The 401(k) is the preferred financial vehicle for saving for retirement, and will likely be your largest asset when you do retire. If you’re starting a new job, participating in your company’s 401(k) plan not only allows you to capture tax advantages, but often includes an employer match of your contributions. As we discussed in #1 of this series, signing up is almost always a great idea.
Recently, many companies have added a Roth option to their 401(k) plans. Should you put your money into a traditional 401(k) or opt for a Roth 401k)? Let’s analyze the differences between the two by first taking a quick quiz:
1. Will I be in a higher tax bracket today, or when I retire?
- Today (generally, high earners and older workers): Traditional 401(k)
- When I retire (generally, low earners and younger people): Roth 401(k)
The most important distinguishing factor between Roth and traditional 401(k)’s is when the money is taxed. If you are a high earner now, you may need the tax deduction in the current year and thus, opt for a traditional 401(k). If you’re in a tax bracket that you believe is lower than your tax bracket will be in retirement due to tax hikes, you may be better off contributing to a Roth, and saving those tax breaks for later. In technical terms, Traditional contributions are pre-tax, Roth contributions are after tax. However, on the other end, Roth withdrawals are tax-free and traditional withdrawals are taxed as income. Generally speaking, a Roth 401(k) is best for low-income and young people, who are likely in the lowest tax bracket of their careers.
2. Is there a chance I’ll need to withdraw before age 59 ½?
- Yes: Roth 401(k)
- No: Traditional 401(k)
The government discourages premature withdrawals from your 401(k), and therefore levies tax penalties on anyone who withdraws prior to age 59 ½, an unqualified withdrawal, aside from a few exceptions.
It’s possible to make an unqualified withdrawal, that is, a withdrawal before age 59 ½ that’s not on the list of exceptions. No matter whether you have a traditional or Roth 401(k), you have to pay income tax on the withdrawal, plus a 10% early distribution penalty. However, traditional withdrawals are taxed on the full amount, whereas Roth withdrawals only tax the earnings.
Hopefully, you will never have to make an early, unqualified withdrawal from your 401(k) and you can let the money grow in your account until you retire. However, life happens and if you want the flexibility of being able to withdraw without as steep a tax penalty, a Roth 401(k) may be a better fit for you. Keep in mind, any employer contributions will be taxed as regular income upon withdrawal, no matter they type of 401(k) you choose.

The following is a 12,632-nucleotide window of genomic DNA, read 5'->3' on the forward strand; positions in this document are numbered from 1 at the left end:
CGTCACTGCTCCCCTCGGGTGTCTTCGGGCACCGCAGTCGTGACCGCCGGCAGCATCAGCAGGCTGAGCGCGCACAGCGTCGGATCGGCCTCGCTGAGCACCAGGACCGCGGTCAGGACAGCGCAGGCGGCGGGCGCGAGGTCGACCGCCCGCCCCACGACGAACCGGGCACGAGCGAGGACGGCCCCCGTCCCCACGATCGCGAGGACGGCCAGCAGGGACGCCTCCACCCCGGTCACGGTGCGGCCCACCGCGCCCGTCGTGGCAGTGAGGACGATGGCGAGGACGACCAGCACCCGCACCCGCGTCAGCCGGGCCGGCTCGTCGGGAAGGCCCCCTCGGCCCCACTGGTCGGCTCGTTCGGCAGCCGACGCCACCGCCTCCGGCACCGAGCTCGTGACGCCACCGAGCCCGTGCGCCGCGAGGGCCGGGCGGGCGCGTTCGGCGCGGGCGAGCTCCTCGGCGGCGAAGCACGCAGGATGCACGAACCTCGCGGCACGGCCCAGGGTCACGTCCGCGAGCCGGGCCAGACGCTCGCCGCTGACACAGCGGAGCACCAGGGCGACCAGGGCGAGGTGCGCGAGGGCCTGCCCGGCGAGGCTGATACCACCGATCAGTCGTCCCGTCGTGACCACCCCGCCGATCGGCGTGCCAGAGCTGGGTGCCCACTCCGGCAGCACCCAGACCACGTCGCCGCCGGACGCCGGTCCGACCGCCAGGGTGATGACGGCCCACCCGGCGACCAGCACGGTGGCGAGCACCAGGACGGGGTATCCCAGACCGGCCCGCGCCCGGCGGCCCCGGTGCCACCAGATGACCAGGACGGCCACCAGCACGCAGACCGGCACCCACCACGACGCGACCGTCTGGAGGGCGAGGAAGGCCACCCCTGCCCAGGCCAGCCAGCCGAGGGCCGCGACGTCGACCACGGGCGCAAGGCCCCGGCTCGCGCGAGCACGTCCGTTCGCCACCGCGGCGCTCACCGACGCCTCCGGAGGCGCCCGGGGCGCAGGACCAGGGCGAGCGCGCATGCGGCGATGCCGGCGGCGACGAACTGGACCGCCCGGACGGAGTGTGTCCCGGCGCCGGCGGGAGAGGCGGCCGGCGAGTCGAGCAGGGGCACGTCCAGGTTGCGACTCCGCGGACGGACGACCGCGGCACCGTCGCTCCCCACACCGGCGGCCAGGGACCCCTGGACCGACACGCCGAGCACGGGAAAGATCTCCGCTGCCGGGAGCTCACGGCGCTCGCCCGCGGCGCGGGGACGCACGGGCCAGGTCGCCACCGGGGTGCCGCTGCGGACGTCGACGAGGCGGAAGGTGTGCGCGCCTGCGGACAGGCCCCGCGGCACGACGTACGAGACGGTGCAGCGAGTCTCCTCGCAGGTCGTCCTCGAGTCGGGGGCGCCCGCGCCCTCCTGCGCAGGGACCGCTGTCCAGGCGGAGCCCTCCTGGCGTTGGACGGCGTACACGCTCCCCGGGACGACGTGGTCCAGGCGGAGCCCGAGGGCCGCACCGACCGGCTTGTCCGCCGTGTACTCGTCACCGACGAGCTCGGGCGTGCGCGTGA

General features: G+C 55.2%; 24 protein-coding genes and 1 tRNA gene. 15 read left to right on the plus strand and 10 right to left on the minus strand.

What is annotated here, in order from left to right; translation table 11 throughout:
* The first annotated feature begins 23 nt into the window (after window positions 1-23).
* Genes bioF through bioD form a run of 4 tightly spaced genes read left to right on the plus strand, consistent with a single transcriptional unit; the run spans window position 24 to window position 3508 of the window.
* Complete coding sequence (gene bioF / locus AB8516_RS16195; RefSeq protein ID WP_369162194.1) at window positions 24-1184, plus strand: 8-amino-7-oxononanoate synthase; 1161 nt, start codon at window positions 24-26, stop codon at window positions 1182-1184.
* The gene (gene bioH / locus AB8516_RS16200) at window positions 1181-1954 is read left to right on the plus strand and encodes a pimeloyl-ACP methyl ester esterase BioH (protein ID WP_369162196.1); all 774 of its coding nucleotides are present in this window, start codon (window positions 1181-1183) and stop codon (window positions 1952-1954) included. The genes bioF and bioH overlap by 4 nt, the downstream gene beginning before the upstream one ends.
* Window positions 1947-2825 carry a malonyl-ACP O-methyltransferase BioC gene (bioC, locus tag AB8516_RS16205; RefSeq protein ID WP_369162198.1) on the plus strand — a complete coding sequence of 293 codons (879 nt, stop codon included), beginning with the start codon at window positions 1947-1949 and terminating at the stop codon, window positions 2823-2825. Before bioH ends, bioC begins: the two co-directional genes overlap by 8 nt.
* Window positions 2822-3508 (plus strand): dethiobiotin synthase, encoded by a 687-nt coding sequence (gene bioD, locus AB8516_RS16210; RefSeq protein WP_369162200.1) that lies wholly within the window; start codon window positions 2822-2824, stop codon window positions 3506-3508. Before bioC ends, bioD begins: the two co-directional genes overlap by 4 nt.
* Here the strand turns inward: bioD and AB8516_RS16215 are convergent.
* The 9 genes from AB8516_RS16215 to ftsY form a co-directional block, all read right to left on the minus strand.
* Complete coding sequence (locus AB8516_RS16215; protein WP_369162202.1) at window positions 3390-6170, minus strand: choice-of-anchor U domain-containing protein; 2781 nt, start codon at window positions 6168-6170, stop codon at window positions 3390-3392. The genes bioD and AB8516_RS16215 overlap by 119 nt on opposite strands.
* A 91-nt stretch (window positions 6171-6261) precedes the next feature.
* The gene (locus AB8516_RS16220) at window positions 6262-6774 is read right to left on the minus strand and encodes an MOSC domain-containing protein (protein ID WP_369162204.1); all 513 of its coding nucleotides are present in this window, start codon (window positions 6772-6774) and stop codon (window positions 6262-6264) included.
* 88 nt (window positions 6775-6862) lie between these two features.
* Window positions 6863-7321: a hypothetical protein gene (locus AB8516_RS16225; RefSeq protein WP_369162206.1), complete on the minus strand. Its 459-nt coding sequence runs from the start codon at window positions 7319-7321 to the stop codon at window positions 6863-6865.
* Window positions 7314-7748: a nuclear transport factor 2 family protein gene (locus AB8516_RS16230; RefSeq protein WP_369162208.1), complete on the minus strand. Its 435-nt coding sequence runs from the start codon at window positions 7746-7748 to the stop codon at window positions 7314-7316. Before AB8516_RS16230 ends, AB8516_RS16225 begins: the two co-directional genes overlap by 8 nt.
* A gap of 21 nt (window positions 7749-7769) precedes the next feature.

3. Is there a time (before retirement) when I’ll be making less than I am now?
- Yes: Traditional 401(k)
- No: Roth 401(k)
After separating from your employer there are options both ways for rolling over the funds. However, with traditional 401(k)’s you’ll have a second chance to decide when you want to be taxed, by rolling it to a traditional vehicle or a Roth vehicle. If you roll over a traditional 401(k) to a Roth 401(k) or Roth IRA, you’ll pay income taxes on the amount you transfer, though you won’t pay taxes on withdrawals once you retire. Essentially, with a traditional 401(k), you have the flexibility to decide when you’ll pay taxes on the money. A Roth 401(k) can only be rolled into a Roth IRA, so even if your situation changes, you don’t have an opportunity to change your mind on when you pay taxes. There are many scenarios that fit into the category where converting traditional funds to a Roth makes sense…going back to school, becoming a homemaker, etc. If you time the conversion right, you could avoid significant tax liabilities.
In sum, Roth and traditional 401(k) accounts have similarities and differences. Depending on your current and future tax bracket, need for early distributions, and desire to roll over accounts, one type of retirement account may be more beneficial than the other. One option would be to contribute to both to add to your tax savings flexibility (tax diversification).
The best place to start is with a financial advisor that can dig deeper into your current and potential situation. Our retirement calculators allow us to calculate the benefits of many different scenarios, for clients in all situations. Please feel free to contact us for a free analysis of your financial options and to help connect your choices to your personal situation.